Planning an event requires you to balance a lot of moving pieces. It’s tempting to start event planning as early as possible so you have time to get everything in place before the big day. But if you start too early, you risk wasting time and money, and creating more problems for yourself down the road.
We talk a lot about how you can successfully navigate the event planning process on our blog. In today’s post, however, we’d like to discuss the common signs that you shouldn’t start planning for your event.
1. You Don’t Have Confirmation
If you’re planning an event on behalf of someone else (like an employer or client), it can often take ages for the final green light to start planning. Some people struggle to pull the trigger and commit to the event.If you start too early, you risk wasting time and money, and creating more problems for yourself down the road. Click To Tweet
This is especially frustrating if you have a specific venue in mind. Every moment you delay is an opportunity for someone else to swing in and grab your preferred date. The best venues in the country often book years in advance. Some event planners will book a date with a venue to reserve it and then cancel if the event falls through, but you shouldn’t do this unless you can get your deposit back.
2. You Don’t Have a Budget Yet
Your event budget is one of the most critical pieces of information you need. There’s nothing you can do without it. If you start viewing venues, talking to caterers, or planning your marketing, there’s a good chance you’ll waste a bunch of time and possibly some money.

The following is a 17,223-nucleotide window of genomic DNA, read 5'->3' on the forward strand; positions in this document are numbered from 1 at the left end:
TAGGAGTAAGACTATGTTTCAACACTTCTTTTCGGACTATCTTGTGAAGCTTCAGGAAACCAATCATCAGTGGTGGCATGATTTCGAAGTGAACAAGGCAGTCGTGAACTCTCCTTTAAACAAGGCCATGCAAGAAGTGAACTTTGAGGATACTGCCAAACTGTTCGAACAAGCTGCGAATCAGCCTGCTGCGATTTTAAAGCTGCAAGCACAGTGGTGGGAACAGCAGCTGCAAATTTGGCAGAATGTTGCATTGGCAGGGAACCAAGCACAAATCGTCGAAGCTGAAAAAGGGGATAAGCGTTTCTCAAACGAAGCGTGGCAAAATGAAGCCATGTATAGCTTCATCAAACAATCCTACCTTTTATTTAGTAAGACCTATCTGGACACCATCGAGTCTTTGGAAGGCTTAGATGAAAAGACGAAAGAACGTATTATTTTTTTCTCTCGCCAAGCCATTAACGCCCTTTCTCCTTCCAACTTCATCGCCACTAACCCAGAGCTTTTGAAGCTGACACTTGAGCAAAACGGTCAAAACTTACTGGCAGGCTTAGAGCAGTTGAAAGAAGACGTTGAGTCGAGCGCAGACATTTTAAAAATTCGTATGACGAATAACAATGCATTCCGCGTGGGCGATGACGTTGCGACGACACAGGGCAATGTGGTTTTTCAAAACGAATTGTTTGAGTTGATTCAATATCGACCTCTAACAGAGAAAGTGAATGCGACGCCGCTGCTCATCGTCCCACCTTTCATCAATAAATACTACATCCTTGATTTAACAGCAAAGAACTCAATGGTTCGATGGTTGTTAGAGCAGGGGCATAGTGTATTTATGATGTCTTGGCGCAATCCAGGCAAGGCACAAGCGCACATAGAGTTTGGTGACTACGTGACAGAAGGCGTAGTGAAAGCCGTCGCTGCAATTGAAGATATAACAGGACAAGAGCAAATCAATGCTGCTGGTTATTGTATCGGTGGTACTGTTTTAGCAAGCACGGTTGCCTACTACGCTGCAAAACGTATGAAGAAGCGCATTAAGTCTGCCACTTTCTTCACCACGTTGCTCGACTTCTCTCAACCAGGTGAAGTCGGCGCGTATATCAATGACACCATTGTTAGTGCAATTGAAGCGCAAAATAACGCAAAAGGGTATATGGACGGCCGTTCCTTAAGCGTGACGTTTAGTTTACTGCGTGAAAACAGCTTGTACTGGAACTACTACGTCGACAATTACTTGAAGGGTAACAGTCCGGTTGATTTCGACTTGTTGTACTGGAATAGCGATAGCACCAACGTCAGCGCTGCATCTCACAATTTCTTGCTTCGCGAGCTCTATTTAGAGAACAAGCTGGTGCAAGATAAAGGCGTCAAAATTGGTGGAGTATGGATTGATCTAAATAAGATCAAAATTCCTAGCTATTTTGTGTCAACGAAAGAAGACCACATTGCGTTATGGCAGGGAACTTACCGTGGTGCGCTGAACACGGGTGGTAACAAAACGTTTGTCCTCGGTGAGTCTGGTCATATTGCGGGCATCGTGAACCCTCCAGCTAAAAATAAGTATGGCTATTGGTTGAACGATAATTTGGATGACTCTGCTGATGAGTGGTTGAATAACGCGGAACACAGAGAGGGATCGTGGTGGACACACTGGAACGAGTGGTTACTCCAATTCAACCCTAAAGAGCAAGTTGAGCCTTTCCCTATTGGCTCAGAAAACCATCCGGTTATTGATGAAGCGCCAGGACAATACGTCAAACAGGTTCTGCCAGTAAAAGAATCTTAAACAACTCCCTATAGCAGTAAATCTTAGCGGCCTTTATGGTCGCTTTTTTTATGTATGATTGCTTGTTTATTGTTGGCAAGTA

If it’s your responsibility to set the budget, do it right away. Don’t make a single preparation until you know what you expect to spend and the maximum you can spend on each element.
If someone else prepares the budget for you, confer with that person as soon as you can. Tell them plainly that there’s nothing you can do until this task is complete.
3. Stakeholders Have Vastly Different Expectations
One stakeholder wants a quiet, low-key networking event where guests can mingle and talk business. Another stakeholder wants an upbeat party with loud music and plenty of alcohol.
These types of differing expectations are quite common, especially if each stakeholder has their own goals for the event. But if you try to plan your event to please both sets of expectations, you’re bound to disappoint one of them – or both.
If you have multiple bosses with different requirements, you aren’t ready to start event planning. You’ll need to sit everyone down at a table and define one set of criteria for you to meet.
4. You Don’t Have Any Details in Your Brief
An event brief is an overview document that describes the type of event your employer or client expects you to throw. It includes dates, speakers/presenters you’d like to include, limitations/restrictions, and any other relevant details.
An event brief can be as simple as an index card with notes or as complex as a small book with charts, diagrams, and maps. It’s a tool to stay focused so your event doesn’t get too far from your original plans. But you need something before you get started, even if it’s just some notes about the ambiance or amenities.
Sit down with one of the event stakeholders. Ask them what kind of event they expect. You’ll use your skills to design something amazing, but they need to give you some direction otherwise you’re bound to create an event they don’t like.
5. You Don’t Know/Understand Your Audience
Who are you creating an event for? What do they like and dislike? What do they expect from an event like yours? What will make them race to register? What will exceed their expectations? Answers to these questions can make or break your event, but if you don’t know your audience, you won’t have the information you need.